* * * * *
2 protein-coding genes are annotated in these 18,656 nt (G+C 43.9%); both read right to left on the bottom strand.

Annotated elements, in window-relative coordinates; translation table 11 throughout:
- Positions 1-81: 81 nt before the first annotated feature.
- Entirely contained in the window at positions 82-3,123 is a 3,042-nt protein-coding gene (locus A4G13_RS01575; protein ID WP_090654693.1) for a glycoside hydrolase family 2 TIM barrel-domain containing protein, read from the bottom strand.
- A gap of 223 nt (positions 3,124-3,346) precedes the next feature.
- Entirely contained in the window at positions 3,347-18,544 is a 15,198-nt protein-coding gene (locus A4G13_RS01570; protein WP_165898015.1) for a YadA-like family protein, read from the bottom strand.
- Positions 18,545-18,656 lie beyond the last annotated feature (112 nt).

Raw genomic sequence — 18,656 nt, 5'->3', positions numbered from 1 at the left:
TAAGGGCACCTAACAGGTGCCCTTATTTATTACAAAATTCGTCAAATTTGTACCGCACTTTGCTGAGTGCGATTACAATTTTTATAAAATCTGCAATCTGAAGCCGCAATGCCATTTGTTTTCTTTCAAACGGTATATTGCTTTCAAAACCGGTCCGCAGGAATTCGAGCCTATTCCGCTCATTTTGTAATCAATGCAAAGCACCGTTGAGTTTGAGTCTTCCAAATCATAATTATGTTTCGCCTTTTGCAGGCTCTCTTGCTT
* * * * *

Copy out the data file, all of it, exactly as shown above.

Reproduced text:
2 protein-coding genes are annotated in these 18,656 nt (G+C 43.9%); both read right to left on the bottom strand.

Annotated elements, in window-relative coordinates; translation table 11 throughout:
- Positions 1-81: 81 nt before the first annotated feature.
- Entirely contained in the window at positions 82-3,123 is a 3,042-nt protein-coding gene (locus A4G13_RS01575; protein ID WP_090654693.1) for a glycoside hydrolase family 2 TIM barrel-domain containing protein, read from the bottom strand.
- A gap of 223 nt (positions 3,124-3,346) precedes the next feature.
- Entirely contained in the window at positions 3,347-18,544 is a 15,198-nt protein-coding gene (locus A4G13_RS01570; protein WP_165898015.1) for a YadA-like family protein, read from the bottom strand.
- Positions 18,545-18,656 lie beyond the last annotated feature (112 nt).

Raw genomic sequence — 18,656 nt, 5'->3', positions numbered from 1 at the left:
TAAGGGCACCTAACAGGTGCCCTTATTTATTACAAAATTCGTCAAATTTGTACCGCACTTTGCTGAGTGCGATTACAATTTTTATAAAATCTGCAATCTGAAGCCGCAATGCCATTTGTTTTCTTTCAAACGGTATATTGCTTTCAAAACCGGTCCGCAGGAATTCGAGCCTATTCCGCTCATTTTGTAATCAATGCAAAGCACCGTTGAGTTTGAGTCTTCCAAATCATAATTATGTTTCGCCTTTTGCAGGCTCTCTTGCTT